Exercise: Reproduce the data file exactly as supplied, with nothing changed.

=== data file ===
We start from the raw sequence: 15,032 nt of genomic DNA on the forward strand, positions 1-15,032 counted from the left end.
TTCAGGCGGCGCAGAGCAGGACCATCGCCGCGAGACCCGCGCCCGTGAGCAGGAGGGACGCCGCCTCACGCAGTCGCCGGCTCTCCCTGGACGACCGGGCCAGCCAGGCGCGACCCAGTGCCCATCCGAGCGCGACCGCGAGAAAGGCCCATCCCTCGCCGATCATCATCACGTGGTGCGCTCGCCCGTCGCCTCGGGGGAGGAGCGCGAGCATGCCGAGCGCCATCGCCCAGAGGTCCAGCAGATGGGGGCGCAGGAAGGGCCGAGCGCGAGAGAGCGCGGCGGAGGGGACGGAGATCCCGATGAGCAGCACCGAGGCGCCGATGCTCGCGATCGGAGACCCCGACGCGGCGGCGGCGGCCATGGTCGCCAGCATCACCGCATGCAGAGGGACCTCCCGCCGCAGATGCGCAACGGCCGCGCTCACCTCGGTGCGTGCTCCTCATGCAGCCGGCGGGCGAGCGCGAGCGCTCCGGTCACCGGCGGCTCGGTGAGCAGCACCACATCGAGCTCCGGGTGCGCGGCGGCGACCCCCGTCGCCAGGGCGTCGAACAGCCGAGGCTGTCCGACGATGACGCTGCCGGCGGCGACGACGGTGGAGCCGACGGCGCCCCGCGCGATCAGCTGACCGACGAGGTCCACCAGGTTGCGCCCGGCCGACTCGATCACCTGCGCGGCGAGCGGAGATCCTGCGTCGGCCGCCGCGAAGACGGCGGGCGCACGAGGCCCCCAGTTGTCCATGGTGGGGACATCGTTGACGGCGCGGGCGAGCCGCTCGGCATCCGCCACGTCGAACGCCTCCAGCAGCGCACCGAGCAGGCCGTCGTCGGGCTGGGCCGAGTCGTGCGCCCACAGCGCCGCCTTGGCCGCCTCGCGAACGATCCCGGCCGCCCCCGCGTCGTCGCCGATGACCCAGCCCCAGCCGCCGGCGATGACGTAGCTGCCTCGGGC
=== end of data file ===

We start from the raw sequence: 15,032 nt of genomic DNA on the forward strand, positions 1-15,032 counted from the left end.
TTCAGGCGGCGCAGAGCAGGACCATCGCCGCGAGACCCGCGCCCGTGAGCAGGAGGGACGCCGCCTCACGCAGTCGCCGGCTCTCCCTGGACGACCGGGCCAGCCAGGCGCGACCCAGTGCCCATCCGAGCGCGACCGCGAGAAAGGCCCATCCCTCGCCGATCATCATCACGTGGTGCGCTCGCCCGTCGCCTCGGGGGAGGAGCGCGAGCATGCCGAGCGCCATCGCCCAGAGGTCCAGCAGATGGGGGCGCAGGAAGGGCCGAGCGCGAGAGAGCGCGGCGGAGGGGACGGAGATCCCGATGAGCAGCACCGAGGCGCCGATGCTCGCGATCGGAGACCCCGACGCGGCGGCGGCGGCCATGGTCGCCAGCATCACCGCATGCAGAGGGACCTCCCGCCGCAGATGCGCAACGGCCGCGCTCACCTCGGTGCGTGCTCCTCATGCAGCCGGCGGGCGAGCGCGAGCGCTCCGGTCACCGGCGGCTCGGTGAGCAGCACCACATCGAGCTCCGGGTGCGCGGCGGCGACCCCCGTCGCCAGGGCGTCGAACAGCCGAGGCTGTCCGACGATGACGCTGCCGGCGGCGACGACGGTGGAGCCGACGGCGCCCCGCGCGATCAGCTGACCGACGAGGTCCACCAGGTTGCGCCCGGCCGACTCGATCACCTGCGCGGCGAGCGGAGATCCTGCGTCGGCCGCCGCGAAGACGGCGGGCGCACGAGGCCCCCAGTTGTCCATGGTGGGGACATCGTTGACGGCGCGGGCGAGCCGCTCGGCATCCGCCACGTCGAACGCCTCCAGCAGCGCACCGAGCAGGCCGTCGTCGGGCTGGGCCGAGTCGTGCGCCCACAGCGCCGCCTTGGCCGCCTCGCGAACGATCCCGGCCGCCCCCGCGTCGTCGCCGATGACCCAGCCCCAGCCGCCGGCGATGACGTAGCTGCCTCGGGC